Tuesday, February 21, 2012
This was, quite simply, the best damn stir fry we've ever made. It was even tastier the next day for lunch! We started with a recipe from one of our cookbooks, but went off the reservation pretty quickly and ended up with something that we can definitely call our own. You can make this less spicy by leaving out the hot peppers. We served this over a plate of noodles.
2 T Hokan Szechuan Sauce (bottled, found in the Asian section of a well-stocked supermarket)
3 dried habanero peppers, reconstituted in warm water and then minced
1 t garlic powder
1 t ground cayenne pepper
1.5 lb chicken breast, cut into strips
1 onion, sliced into half rings
1 red pepper, cut into strips
3 scallions, sliced thin
2 cups napa cabbage or bok choy, coursely chopped
8 oz shitake mushrooms, sliced
1" piece of ginger, peeled and grated
1 T low sodium soy sauce
2-3 T peanut oil
Mix the first four ingredients and combine with the chicken pieces. Marinate at least fifteen minutes.
Heat 1 T of the peanut oil in a wok or large skillet until almost smoking. Cook one half the marinated chicken until browned on all sides, remove from pan. Add more oil and cook the remainder of the chicken. Remove from pan and set aside, covered. Add enough oil to loosen the fond in the pan and bring up to cooking temperature. Add the onions and red peppers to the hot pan. Cook, stirring constantly, for about 3 minutes. Add the green onions and ginger. Continue to stir fry for another 2-3 minutes. Add mushrooms and cook for 2-3 minutes more, or until the released liquids have reduced or evaporated. Add the chicken back to the pan along with the napa cabbage or bok choy and the soy sauce. Cook for another minute or two, until the chicken is hot and the vegetables are crisp-tender.
Serve immediately over rice or noodles. Makes 4 servings, with 360 mg sodium per serving.
Wednesday, February 15, 2012
The best way to have complete confidence and control over your sodium intake is to make as much as you can from scratch. This chili recipe includes instructions for making your own chili powder. It isn't difficult at all, and tastes so much punchier and fresher than industrial mixes. You also have the advantage of making it to your taste. You will need to start with whole dried chile peppers, which can be found in the ethnic food section of a well-stocked grocery store.
PDM's Chili Powder
3 dried Ancho chiles
3 dried California chiles
3 dried Guajillo chiles
1 T garlic powder
2 T whole cumin seed
Cut up the chiles into small strips using kitchen shears or a sharp knife. Toast the ingredients in a dry saute pan briefly until fragrant. Remove and grind into a find powder.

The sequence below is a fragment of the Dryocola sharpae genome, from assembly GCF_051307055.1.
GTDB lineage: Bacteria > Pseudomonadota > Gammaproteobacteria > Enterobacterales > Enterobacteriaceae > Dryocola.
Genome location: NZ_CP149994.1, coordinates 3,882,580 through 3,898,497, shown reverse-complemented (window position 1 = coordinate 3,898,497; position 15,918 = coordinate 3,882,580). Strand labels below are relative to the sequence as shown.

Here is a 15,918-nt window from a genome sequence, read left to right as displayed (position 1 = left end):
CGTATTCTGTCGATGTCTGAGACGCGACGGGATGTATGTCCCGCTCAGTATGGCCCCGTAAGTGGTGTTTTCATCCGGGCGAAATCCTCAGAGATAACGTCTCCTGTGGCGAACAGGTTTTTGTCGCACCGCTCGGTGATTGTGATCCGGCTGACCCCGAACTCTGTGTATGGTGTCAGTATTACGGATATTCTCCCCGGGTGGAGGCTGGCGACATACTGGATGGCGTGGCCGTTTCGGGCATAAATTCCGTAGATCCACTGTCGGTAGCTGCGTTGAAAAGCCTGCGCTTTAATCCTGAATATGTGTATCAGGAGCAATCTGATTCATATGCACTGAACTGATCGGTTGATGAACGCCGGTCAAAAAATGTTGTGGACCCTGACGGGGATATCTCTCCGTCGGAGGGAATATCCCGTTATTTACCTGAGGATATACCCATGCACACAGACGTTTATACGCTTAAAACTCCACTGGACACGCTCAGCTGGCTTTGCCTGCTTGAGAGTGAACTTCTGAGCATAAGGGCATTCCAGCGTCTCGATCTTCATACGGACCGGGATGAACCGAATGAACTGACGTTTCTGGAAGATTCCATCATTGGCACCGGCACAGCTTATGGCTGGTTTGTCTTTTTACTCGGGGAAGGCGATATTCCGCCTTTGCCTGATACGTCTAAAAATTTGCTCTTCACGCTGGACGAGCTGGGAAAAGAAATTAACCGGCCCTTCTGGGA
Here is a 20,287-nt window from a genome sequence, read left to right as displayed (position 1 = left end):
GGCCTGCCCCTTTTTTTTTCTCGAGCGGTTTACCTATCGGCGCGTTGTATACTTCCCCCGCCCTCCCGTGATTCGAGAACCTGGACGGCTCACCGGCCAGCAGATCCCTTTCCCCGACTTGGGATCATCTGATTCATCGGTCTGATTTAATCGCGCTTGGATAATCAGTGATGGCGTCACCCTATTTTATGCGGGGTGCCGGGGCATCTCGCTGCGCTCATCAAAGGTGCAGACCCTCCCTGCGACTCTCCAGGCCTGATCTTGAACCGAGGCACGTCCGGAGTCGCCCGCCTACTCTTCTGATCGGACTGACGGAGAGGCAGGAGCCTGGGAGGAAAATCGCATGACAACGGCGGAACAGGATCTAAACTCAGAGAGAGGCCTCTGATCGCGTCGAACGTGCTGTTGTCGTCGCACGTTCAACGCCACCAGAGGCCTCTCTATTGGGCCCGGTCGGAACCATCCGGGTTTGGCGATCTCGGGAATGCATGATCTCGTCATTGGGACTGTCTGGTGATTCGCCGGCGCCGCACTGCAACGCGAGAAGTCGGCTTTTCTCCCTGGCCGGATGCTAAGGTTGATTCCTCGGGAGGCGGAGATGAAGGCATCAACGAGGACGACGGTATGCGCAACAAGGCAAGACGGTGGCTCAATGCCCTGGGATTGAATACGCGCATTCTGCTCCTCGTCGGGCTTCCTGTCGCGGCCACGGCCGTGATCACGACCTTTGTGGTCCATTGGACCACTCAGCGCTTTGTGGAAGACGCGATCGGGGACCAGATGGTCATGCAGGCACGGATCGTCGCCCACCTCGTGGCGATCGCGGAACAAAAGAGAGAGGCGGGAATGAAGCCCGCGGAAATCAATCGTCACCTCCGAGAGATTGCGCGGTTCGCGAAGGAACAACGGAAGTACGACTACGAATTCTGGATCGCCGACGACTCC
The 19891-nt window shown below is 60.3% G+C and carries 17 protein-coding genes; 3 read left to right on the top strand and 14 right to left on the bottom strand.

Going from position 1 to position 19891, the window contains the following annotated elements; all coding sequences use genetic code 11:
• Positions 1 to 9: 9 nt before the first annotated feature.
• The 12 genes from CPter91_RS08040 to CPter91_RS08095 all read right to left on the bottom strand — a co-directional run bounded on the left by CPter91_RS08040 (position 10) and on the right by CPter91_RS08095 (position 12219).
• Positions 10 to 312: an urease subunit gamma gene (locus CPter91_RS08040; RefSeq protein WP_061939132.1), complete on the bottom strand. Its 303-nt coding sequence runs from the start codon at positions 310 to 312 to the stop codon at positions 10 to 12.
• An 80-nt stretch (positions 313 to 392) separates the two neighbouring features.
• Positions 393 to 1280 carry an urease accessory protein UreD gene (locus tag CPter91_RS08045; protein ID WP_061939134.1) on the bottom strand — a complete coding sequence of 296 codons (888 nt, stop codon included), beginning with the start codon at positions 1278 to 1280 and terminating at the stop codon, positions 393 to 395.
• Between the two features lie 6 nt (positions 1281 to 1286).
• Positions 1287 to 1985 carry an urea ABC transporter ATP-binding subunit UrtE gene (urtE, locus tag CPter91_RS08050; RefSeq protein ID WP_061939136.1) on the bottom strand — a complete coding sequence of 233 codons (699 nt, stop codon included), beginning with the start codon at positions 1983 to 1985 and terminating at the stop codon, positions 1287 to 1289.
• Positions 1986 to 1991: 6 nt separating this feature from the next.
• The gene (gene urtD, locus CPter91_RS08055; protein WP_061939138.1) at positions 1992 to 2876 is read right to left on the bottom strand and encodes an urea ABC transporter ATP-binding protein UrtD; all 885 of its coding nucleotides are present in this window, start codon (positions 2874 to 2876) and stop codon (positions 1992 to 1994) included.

Chili (serves 8-10)
2 medium onions, chopped and divided
5 jalapeno peppers, seeded and chopped
1 lb sirloin
1 lb chuck roast
~40 oz diced no salt added tomatoes, pulsed in food processor to remove chunks
2 14-oz can(s) organic mixed bean, rinsed and drained
8 T chili powder (recipe above)
1/2 oz "secret ingredient" (some of you can guess what this is - it complements chile peppers)
"Grind" the beef by cutting into 1" chunks and then pulsing in food processor 5-6 quick bursts. Brown ground beef in small batches over medium high heat in a large dutch oven. Set aside to drain when done. After all meat is browned, cook the jalapenos and all but 1/2 cup of onion over medium high heat until softened. Add tomatoes, meat, beans, chili powder, and secret ingredient and cook covered over low heat for about an hour, until the meat and beans are cooked through. Near the end of cooking, add the remaining 1/2 cup onion.
Serve with cornbread. Each serving contains less than 200 mg sodium (not including cornbread).
Tuesday, February 7, 2012
1/4 cup minced onion
2 T vegetable oil
1 14-oz can no salt added diced tomatoes, pulsed in food processor
1/4 cup cider vinegar
1/4 cup molasses
3 T brown sugar
2 T OJ
2 t chile powder
1 t mustard powder
1/2 t cayenne pepper
1/2 t garlic powder
1 t liquid smoke
1/2 t black pepper
Saute onion in oil until golden (about 8-10 minutes). Add remaining ingredients, turn heat to low and simmer about 2 hrs, stirring occasionally. Blend with immersible blender. Keep warm until ready to spread over pizza.
This herbed pizza crust recipe is from Dick Logue's 500 Low Sodium Recipes book, page 442. The only changes I made were to increase the water to 7/8 cup and I add 1/8 t salt. Process in bread machine on dough cycle. Preheat oven to 500F. Roll out flat on a lightly floured, large piece of parchment paper over a cold pizza stone. Prick surface with a fork as shown and let rest for a few minutes.
For pizza toppings, caramelize a sliced onion in butter over low heat until very soft and browned. Cook 2 slices of low sodium bacon, reserving the drippings. Chop or crumble bacon into small pieces and set aside. Cook two diced chicken breasts in the reserved bacon grease until browned on the outside and cooked through. Drain and combine with enough barbeque sauce to coat. Coarsely chop a few pickled jalapeno rings. Grate 1 ounce of low sodium cheddar cheese and 1.5 ounces of fresh mozzarella (it helps if you freeze the mozzarella first).
Final Assembly and Bake
When the oven reaches 500F, place the pizza dough (on stone with parchment) in the oven. Bake 4-5 minutes, until top is dry but not golden brown. Remove from oven and place on heat-safe surface. Top the crust with the remaining barbecue sauce, then add the chicken, bacon, jalapeno, caramelized onion, and cheeses. Return pizza to oven and bake until cheese melts and just starts to turn spotty brown. Slice and serve, baby!